That's more like what we expected. A low scoring, grinding battle in the Eastern Conference Finals. After a surprisingly fluid game one, game two featured a much slower pace. The Heat evened the series at one game apiece as LeBron James and Dwyane Wade scored Miami's final 20 points of the game, and 22 of their 25 fourth quarter points in all.
The key stretch happened with under four minutes to play, when James made a jumper late in the shot clock to give a Heat a three point lead. He forced a turnover on the other end, and Wade dunked home James' miss in transition to put them up five with 3:17 to go. Another turnover and Wade basket essentially ended the game, as the Pacers simply could not muster enough offense late in the game to finish it off.
For the Pacers, Lance Stephenson had a big game, with 25 points, 7 rebounds and 6 assists, but scored only 2 points in the fourth quarter. The Pacers two best scorers, Paul George and David West combined to shoot 9-32 and score 24 points, which wasn't nearly enough. The Pacers dominated the offensive glass, and shot 9-19 from three, but they couldn't overcome Miami's overall shooting advantage (50% to 40%).
The series heads to Miami even at one. Game three is not until Saturday night, so both teams have a chance to rest and figure out what adjustments they have to make.
The Spurs dominated the game one match up with incredibly efficient offense against any lineup the Thunder threw out on the floor. They could not stop the Spurs from getting good looks in the paint, and the Spurs scored 66 points inside. WIthout Serge Ibaka, it's very difficult to see how the Thunder are going to be able to consistently get stops against the high level ball movement employed by the Spurs.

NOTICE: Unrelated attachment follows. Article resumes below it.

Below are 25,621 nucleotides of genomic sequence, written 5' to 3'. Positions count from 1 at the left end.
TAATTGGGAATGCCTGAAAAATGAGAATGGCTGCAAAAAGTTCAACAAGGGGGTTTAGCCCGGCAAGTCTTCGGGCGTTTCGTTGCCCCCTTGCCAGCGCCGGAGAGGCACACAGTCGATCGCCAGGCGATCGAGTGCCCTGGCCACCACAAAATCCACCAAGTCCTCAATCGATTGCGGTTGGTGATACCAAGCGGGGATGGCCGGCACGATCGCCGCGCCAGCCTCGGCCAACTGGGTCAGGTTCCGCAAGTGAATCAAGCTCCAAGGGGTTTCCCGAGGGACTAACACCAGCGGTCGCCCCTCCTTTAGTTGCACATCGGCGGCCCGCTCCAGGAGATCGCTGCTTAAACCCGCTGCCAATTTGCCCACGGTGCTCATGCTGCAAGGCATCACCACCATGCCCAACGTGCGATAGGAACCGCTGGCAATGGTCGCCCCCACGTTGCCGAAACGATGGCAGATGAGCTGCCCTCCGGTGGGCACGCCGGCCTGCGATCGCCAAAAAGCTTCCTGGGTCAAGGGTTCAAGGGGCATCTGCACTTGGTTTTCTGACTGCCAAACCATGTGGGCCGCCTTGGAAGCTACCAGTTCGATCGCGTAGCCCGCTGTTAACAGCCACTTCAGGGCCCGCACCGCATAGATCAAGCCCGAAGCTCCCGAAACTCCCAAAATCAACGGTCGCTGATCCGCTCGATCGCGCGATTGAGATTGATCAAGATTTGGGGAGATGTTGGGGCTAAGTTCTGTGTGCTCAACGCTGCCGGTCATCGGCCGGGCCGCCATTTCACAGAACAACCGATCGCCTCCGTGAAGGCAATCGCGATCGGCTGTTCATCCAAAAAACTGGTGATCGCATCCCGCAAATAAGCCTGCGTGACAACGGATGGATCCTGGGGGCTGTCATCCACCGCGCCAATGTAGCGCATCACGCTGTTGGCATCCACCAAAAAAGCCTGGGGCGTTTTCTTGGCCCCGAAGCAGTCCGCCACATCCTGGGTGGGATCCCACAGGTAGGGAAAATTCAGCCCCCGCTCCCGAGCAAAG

At the other end, the Thunder need something from their starters not named Westbrook and Durant. Perkins, Sefolosha, and Collison combined to score five points in game one, and although they got scoring contributions off the bench from Reggie Jackson and Derek Fisher, they need more from their starting unit.
- Cleveland again. The Cavs won the lottery for the third time in four years, this time moving up from the 9th spot to snag the #1 overall pick. The Bucks and 76ers will pick 2nd and 3rd.
- In case you missed it, Glen Taylor said they are not planning to trade Kevin Love this summer. Of course, he sounded less than convincing.
- The Charlotte franchise has officially changed its name from the Bobcats back to the Hornets, which is much better. They had the chance to do so after New Orleans, the original Hornets from Charlotte, changed names to the more regionally appropriate Pelicans, leaving Hornets available.
1832: First Democratic national convention in Baltimore
1840: New Zealand becomes British colony
1904: FIFA forms in Paris.
1918: House passes amendment for women's suffrage
1945: Heinrich Himmler captured
1969: Sirhan Sirhan sentenced to death for assassination of Bobby Kennedy (later commuted to life in prison).
1981: Funeral of Bob Marley